North American Network Operators Group|
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RE: Non-ISP companies multi-homing?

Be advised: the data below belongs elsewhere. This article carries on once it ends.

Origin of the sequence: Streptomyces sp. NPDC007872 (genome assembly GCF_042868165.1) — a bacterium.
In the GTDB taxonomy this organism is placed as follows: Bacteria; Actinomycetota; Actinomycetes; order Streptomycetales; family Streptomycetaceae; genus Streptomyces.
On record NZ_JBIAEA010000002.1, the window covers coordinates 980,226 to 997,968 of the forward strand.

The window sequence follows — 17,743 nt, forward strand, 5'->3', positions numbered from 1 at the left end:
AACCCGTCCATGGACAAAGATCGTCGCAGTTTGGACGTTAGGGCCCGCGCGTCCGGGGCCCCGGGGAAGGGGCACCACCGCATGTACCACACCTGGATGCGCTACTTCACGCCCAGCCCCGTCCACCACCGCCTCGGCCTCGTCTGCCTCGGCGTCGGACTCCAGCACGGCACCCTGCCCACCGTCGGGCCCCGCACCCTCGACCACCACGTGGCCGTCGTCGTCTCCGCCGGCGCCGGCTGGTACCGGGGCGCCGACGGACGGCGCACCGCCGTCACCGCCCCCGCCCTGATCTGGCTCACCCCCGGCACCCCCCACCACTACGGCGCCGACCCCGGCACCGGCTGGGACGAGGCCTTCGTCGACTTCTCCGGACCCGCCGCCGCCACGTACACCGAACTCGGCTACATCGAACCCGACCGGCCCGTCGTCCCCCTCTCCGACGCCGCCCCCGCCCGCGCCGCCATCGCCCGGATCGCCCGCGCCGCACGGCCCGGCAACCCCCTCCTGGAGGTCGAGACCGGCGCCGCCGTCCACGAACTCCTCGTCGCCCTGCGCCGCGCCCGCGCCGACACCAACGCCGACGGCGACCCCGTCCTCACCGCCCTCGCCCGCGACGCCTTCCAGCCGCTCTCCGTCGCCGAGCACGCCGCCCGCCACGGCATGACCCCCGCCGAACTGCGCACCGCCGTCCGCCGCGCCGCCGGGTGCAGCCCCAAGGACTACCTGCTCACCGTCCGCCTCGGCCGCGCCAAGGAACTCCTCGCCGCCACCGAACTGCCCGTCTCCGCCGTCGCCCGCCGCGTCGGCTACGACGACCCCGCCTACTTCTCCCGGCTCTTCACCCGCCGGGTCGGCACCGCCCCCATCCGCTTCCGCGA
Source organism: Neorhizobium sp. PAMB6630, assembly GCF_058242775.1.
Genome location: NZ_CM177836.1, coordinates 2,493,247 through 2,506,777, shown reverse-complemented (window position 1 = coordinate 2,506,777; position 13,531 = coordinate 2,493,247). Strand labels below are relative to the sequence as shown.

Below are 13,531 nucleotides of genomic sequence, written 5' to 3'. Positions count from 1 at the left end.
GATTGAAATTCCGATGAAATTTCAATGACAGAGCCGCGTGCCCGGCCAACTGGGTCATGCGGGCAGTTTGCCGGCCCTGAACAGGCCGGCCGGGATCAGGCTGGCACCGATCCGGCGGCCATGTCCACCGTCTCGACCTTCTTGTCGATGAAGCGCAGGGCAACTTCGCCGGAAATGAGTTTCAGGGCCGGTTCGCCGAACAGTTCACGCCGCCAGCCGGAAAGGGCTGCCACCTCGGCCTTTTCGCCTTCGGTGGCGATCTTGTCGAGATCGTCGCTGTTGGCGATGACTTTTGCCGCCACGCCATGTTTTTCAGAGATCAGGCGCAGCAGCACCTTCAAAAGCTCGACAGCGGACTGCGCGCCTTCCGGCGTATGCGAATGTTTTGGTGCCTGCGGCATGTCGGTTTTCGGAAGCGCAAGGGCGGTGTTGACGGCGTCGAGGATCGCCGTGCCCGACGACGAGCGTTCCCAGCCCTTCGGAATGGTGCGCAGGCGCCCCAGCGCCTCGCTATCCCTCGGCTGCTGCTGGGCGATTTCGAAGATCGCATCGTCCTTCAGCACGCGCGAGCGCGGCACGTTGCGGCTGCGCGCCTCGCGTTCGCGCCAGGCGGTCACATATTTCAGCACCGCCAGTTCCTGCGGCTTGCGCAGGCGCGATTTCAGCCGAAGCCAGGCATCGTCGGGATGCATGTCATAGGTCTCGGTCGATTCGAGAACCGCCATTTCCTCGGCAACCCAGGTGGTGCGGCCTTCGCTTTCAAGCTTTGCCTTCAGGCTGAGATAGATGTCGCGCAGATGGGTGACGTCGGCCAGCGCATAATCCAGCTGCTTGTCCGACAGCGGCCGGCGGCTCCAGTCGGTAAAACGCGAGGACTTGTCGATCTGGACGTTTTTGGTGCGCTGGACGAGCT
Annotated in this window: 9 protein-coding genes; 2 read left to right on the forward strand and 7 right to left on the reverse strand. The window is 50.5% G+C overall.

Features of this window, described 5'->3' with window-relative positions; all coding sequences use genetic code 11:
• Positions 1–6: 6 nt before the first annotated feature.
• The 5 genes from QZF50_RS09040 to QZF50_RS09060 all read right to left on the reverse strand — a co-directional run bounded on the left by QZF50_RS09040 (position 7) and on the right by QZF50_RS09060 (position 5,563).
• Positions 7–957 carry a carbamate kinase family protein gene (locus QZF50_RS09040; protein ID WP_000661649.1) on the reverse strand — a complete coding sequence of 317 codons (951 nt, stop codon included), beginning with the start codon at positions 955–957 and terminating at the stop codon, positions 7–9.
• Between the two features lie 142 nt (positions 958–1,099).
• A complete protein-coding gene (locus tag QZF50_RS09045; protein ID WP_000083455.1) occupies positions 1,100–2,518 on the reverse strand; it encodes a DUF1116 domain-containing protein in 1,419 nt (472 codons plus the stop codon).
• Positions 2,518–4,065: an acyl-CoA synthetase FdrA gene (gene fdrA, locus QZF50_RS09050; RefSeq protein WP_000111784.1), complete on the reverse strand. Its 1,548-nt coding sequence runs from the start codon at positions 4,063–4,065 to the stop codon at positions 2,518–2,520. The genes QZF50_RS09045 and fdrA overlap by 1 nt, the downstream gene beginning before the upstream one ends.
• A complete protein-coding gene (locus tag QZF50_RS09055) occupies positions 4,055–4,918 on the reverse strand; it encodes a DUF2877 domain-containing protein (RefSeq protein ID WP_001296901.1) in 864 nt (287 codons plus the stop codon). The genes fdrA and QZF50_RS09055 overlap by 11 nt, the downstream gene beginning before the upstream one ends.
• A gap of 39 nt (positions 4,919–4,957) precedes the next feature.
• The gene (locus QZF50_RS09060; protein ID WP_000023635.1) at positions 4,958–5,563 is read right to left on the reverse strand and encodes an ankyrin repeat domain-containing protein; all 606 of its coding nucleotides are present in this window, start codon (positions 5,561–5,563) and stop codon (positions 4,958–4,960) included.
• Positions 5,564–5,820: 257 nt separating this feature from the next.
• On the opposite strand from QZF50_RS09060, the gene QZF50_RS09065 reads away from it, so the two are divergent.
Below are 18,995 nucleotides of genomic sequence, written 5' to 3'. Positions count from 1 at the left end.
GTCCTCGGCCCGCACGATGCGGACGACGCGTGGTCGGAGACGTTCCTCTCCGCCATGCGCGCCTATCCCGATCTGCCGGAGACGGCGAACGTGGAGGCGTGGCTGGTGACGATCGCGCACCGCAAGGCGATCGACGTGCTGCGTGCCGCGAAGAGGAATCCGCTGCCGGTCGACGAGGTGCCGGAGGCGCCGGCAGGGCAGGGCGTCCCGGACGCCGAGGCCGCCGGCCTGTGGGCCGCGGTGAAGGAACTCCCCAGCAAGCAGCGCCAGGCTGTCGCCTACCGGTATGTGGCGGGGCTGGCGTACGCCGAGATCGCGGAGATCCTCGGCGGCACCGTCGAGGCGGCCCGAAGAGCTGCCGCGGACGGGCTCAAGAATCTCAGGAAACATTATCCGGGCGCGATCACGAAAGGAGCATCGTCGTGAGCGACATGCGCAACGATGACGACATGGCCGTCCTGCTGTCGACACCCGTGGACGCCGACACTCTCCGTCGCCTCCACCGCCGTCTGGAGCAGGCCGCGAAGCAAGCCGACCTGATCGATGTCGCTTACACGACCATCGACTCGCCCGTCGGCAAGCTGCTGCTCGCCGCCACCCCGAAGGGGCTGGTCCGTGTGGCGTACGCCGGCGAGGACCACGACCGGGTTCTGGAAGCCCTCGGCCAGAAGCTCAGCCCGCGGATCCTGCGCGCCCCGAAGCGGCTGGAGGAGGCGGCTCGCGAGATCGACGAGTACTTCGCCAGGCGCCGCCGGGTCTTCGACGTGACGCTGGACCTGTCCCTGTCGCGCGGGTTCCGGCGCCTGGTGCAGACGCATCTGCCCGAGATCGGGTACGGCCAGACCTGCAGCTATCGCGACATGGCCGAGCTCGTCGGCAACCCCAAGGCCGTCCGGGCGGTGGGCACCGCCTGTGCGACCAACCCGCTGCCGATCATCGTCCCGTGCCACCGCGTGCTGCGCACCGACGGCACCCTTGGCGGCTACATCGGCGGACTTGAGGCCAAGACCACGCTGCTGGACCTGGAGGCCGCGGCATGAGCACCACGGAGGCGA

On Fri, 25 Jul 1997, Eric Germann wrote: > I completely subscribe to your option theory, however, I've been told and > seen ping sweeps to see if the space is in use. And the other response is If you ping my my class B, or indeed my /23 you'll get back a host unreachable with a type 13 (administrativel prohibited), even for host addresses which are legitimately routable, so that's not really a valid test. If you're overly agressive, you'll probably also get a phone call. > if you don't want them seen now, give them 10.x or 192.168, and use a > proxy. So it doesn't fall under the NIC's and presumably ARIN's > allocations policies. When we registered the addresses, we didn't have a firewall. We were pretty much without clue, and the "plan" as it were, from the group which handled it at that time was to be able to selectively address machines as the need arised. If tomorrow, I decided to start hosting Web services for all of my business units, I'd give a *lot* of established server farms a heck of a run, and I'd need more than a /23 to do it. There are also things that proxies don't scale to. > probably a /23 at most. Using reponsible and aggressive management of > allocation policies, they will grow up within a year or two to a /19 or > larger. But their early customers are SOL for anything on the far side of > Sprint, unless of course, we pay Sprint. And every other NSP who has a /19 > filter in place. So we can't multihome, buy transit from a couple of good > NSP's and let the economics drive our decision. I'm really curious if anyone has thought this through with all the VPN, "plug in anywhere", and addressable atoms we're promised in IPv6? This also depends on the NSPs, BBN and UUNet both didn't have a problem routing my /23s, and I'd initially come to the table thinking that I'd be stuck with only my class B, of which only one subnet sits outside. I'm not sure how they'd have handled it if the /23 had come from their address space though. > So getting in early is a good thing I suppose. Day late and a dollar short > for the rest of 'em. Yeah, unfortunately IPv6 (if and when) will mean a stampede. Does anyone have any experience with routing tables under v6 yet? If you want to, drop me a private note, as this is probably getting out of NANOG. Paul ------------------------------------------------------------------------- Paul D. Robertson email@example.com